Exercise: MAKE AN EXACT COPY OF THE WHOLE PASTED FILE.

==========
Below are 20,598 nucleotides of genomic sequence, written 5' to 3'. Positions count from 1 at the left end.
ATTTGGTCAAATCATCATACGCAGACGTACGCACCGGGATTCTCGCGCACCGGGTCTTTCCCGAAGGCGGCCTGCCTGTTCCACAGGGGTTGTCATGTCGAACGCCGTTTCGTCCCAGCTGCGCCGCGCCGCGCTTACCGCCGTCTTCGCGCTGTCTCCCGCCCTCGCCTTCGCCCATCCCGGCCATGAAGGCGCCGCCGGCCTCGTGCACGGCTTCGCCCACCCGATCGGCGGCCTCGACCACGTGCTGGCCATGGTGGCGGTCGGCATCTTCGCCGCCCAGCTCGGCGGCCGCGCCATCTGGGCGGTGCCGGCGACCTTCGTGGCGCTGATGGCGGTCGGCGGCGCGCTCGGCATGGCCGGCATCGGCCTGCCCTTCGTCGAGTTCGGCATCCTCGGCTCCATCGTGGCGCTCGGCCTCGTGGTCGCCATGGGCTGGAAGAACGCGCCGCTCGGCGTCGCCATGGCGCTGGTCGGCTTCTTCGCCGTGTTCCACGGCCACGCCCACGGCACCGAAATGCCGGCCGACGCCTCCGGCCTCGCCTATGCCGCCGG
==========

Below are 20,598 nucleotides of genomic sequence, written 5' to 3'. Positions count from 1 at the left end.
ATTTGGTCAAATCATCATACGCAGACGTACGCACCGGGATTCTCGCGCACCGGGTCTTTCCCGAAGGCGGCCTGCCTGTTCCACAGGGGTTGTCATGTCGAACGCCGTTTCGTCCCAGCTGCGCCGCGCCGCGCTTACCGCCGTCTTCGCGCTGTCTCCCGCCCTCGCCTTCGCCCATCCCGGCCATGAAGGCGCCGCCGGCCTCGTGCACGGCTTCGCCCACCCGATCGGCGGCCTCGACCACGTGCTGGCCATGGTGGCGGTCGGCATCTTCGCCGCCCAGCTCGGCGGCCGCGCCATCTGGGCGGTGCCGGCGACCTTCGTGGCGCTGATGGCGGTCGGCGGCGCGCTCGGCATGGCCGGCATCGGCCTGCCCTTCGTCGAGTTCGGCATCCTCGGCTCCATCGTGGCGCTCGGCCTCGTGGTCGCCATGGGCTGGAAGAACGCGCCGCTCGGCGTCGCCATGGCGCTGGTCGGCTTCTTCGCCGTGTTCCACGGCCACGCCCACGGCACCGAAATGCCGGCCGACGCCTCCGGCCTCGCCTATGCCGCCGG